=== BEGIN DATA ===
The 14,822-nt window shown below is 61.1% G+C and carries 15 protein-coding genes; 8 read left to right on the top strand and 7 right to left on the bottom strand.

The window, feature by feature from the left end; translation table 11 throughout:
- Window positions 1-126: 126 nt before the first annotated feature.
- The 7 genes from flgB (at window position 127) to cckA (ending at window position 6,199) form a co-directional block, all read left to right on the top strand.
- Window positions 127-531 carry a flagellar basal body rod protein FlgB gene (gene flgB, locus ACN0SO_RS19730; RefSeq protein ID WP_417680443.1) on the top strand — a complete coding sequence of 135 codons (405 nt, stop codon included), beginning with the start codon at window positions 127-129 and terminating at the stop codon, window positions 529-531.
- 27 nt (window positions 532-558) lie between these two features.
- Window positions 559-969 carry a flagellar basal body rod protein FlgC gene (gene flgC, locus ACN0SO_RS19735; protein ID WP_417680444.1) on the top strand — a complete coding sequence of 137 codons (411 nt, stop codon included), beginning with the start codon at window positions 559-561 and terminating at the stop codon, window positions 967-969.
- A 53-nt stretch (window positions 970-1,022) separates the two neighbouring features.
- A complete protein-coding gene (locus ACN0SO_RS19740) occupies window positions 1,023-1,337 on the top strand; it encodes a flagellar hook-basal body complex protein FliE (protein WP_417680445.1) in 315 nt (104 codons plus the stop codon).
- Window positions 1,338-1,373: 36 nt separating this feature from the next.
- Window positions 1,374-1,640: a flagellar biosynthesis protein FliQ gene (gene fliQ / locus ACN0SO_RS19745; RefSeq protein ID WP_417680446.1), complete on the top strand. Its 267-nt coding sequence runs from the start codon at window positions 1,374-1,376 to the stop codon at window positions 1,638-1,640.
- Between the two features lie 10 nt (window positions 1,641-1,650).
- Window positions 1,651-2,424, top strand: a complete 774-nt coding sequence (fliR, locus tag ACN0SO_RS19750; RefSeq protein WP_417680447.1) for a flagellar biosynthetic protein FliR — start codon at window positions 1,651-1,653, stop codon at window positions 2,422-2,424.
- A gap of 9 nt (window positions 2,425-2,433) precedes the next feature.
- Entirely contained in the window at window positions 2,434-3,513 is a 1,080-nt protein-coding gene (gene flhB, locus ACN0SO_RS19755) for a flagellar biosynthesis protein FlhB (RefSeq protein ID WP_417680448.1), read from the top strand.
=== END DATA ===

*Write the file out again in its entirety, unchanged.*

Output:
The 14,822-nt window shown below is 61.1% G+C and carries 15 protein-coding genes; 8 read left to right on the top strand and 7 right to left on the bottom strand.

The window, feature by feature from the left end; translation table 11 throughout:
- Window positions 1-126: 126 nt before the first annotated feature.
- The 7 genes from flgB (at window position 127) to cckA (ending at window position 6,199) form a co-directional block, all read left to right on the top strand.
- Window positions 127-531 carry a flagellar basal body rod protein FlgB gene (gene flgB, locus ACN0SO_RS19730; RefSeq protein ID WP_417680443.1) on the top strand — a complete coding sequence of 135 codons (405 nt, stop codon included), beginning with the start codon at window positions 127-129 and terminating at the stop codon, window positions 529-531.
- 27 nt (window positions 532-558) lie between these two features.
- Window positions 559-969 carry a flagellar basal body rod protein FlgC gene (gene flgC, locus ACN0SO_RS19735; protein ID WP_417680444.1) on the top strand — a complete coding sequence of 137 codons (411 nt, stop codon included), beginning with the start codon at window positions 559-561 and terminating at the stop codon, window positions 967-969.
- A 53-nt stretch (window positions 970-1,022) separates the two neighbouring features.
- A complete protein-coding gene (locus ACN0SO_RS19740) occupies window positions 1,023-1,337 on the top strand; it encodes a flagellar hook-basal body complex protein FliE (protein WP_417680445.1) in 315 nt (104 codons plus the stop codon).
- Window positions 1,338-1,373: 36 nt separating this feature from the next.
- Window positions 1,374-1,640: a flagellar biosynthesis protein FliQ gene (gene fliQ / locus ACN0SO_RS19745; RefSeq protein ID WP_417680446.1), complete on the top strand. Its 267-nt coding sequence runs from the start codon at window positions 1,374-1,376 to the stop codon at window positions 1,638-1,640.
- Between the two features lie 10 nt (window positions 1,641-1,650).
- Window positions 1,651-2,424, top strand: a complete 774-nt coding sequence (fliR, locus tag ACN0SO_RS19750; RefSeq protein WP_417680447.1) for a flagellar biosynthetic protein FliR — start codon at window positions 1,651-1,653, stop codon at window positions 2,422-2,424.
- A gap of 9 nt (window positions 2,425-2,433) precedes the next feature.
- Entirely contained in the window at window positions 2,434-3,513 is a 1,080-nt protein-coding gene (gene flhB, locus ACN0SO_RS19755) for a flagellar biosynthesis protein FlhB (RefSeq protein ID WP_417680448.1), read from the top strand.